This illustration of a Victorian couple in a yellow carriage is drawn in such a distinctive style that I was determined to find out who the artist was. Max Munk of Vienna, Austria, was keen on printing quality postcards but apparently he didn't lose any sleep over not crediting the artist! After an extensive and frustrating online search, I'm happy to say that my OCD ways paid off. This is a rare, hard to find postcard but I finally located one other copy: at the MFA of Boston! Although museum does not have Leonard Lauder's 50,000+ postcard collection exhibited, they do offer online access to the collection and this card, titled "A Couple Go for a Ride," bears the notation: "Attributed to Mela Koehler (Austrian, 1885–1960)." This card has no creases but it does have album impressions at the corners, a few errant specks inherent to the printing and one oddity I can't explain. There is a dark yellow line that runs down the back of the carriage. Nonetheless, I still think this card is in overall very good antique condition. Virtually no soiling of the light background and border, which is so often what ruins these lovely cards. I admit my bias because I'm a big Mela Koehler fan. (What dark line? It's Mela Koehler!:) She is one of the few artists who enjoyed success while alive and her postcards were collectibles during her lifetime. Koehler was a painter, children's book illustrator, printmaker and fabric designer who was closely associated with the Wiener Werkstätte (Vienna Workshops). In 1907 she was invited to produce postcard designs for the Wiener Werkstätte while she was still a student, and she became their most prolific designer, producing more than 150 postcards in 5 years. (Thanks to the British blog site We Are Not a Muse for this information.)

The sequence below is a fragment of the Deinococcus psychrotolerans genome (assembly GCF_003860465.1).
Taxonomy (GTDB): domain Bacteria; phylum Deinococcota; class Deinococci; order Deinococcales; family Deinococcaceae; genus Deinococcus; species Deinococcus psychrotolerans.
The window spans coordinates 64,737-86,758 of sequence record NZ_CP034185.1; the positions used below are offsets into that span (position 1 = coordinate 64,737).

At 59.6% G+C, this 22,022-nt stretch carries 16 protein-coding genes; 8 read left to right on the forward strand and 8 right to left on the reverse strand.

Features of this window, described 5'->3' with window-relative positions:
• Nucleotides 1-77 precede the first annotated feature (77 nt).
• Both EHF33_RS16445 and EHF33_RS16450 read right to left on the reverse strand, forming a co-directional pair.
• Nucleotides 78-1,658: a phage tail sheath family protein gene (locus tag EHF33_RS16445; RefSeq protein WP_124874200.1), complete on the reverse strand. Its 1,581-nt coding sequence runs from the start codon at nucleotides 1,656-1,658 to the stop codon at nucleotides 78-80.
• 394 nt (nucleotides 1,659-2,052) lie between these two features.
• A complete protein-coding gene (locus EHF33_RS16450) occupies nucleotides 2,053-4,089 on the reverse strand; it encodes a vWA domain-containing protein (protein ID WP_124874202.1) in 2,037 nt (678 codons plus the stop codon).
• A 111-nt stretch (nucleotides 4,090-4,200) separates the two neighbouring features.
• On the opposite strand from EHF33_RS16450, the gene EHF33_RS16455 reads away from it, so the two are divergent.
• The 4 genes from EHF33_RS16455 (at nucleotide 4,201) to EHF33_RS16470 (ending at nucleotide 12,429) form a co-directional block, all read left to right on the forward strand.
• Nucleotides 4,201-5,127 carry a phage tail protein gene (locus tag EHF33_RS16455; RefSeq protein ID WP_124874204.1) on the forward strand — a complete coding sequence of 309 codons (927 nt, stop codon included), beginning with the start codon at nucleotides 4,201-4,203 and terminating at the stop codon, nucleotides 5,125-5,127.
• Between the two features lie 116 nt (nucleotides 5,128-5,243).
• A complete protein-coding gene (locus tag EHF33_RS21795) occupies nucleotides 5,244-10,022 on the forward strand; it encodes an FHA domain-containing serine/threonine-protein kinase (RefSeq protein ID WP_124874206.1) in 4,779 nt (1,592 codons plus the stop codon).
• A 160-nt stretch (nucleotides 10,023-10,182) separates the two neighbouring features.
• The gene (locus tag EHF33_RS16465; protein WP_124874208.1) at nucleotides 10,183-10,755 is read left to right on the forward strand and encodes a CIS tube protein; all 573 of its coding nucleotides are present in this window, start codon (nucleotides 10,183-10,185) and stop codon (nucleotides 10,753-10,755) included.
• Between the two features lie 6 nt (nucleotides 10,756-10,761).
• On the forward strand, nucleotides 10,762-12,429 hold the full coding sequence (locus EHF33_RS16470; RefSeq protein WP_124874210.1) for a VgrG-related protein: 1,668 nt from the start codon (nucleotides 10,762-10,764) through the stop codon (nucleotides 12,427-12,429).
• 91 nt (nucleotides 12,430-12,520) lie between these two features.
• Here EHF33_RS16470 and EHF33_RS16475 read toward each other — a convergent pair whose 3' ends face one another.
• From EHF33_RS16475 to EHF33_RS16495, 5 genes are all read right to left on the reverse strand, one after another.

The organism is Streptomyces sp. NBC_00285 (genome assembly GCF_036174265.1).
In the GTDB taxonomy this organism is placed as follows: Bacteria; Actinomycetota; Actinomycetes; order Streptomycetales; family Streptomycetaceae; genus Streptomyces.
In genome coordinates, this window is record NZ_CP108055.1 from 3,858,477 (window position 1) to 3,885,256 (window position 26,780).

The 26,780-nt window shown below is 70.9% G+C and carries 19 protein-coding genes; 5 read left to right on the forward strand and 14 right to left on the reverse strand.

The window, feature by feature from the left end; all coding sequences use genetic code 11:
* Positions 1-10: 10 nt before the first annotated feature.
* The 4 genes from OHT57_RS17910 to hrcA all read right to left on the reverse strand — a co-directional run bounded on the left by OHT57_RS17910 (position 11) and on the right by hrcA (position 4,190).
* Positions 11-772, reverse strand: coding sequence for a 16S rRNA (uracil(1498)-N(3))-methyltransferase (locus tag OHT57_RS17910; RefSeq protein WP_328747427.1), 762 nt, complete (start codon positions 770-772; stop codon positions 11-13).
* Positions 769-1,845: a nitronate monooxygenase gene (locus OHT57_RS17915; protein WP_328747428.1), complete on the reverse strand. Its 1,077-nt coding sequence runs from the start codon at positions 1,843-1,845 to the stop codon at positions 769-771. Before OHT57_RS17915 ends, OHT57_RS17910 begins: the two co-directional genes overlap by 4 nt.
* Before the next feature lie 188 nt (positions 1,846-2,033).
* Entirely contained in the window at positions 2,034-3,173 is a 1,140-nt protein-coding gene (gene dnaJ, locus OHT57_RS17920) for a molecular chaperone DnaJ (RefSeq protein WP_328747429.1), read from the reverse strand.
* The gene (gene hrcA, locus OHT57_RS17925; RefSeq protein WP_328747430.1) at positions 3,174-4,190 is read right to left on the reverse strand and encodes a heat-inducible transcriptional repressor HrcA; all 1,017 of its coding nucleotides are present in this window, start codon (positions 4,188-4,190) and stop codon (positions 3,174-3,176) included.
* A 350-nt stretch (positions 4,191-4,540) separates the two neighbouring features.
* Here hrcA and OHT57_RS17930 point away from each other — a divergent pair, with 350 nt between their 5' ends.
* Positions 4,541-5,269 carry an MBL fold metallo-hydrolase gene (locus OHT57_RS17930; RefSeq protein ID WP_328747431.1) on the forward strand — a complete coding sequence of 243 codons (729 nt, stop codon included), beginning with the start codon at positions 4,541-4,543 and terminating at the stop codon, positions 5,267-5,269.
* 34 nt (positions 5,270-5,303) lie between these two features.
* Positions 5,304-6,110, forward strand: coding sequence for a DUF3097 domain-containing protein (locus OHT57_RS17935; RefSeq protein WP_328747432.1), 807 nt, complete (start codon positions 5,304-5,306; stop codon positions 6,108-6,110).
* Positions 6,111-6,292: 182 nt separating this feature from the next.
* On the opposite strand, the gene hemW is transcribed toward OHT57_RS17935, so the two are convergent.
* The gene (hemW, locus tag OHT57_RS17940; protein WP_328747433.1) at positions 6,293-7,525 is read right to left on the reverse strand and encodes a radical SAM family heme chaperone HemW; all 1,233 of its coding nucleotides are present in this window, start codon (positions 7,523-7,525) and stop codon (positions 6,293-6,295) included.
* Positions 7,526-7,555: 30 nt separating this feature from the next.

Size: typical antique postcard size of about 5.5 by 3.5 inches. Oh, there is another little quirk about the card: the backside is printed upside down! I have rotated the scan to make it easy to read, but it is upside down on the card. Notice also that it is an undivided back, which dates its printing to 1903 or earlier. Perhaps this is why Mr. Munk didn't credit Ms. Koehler -- she was "only" an 18-year-old art student!
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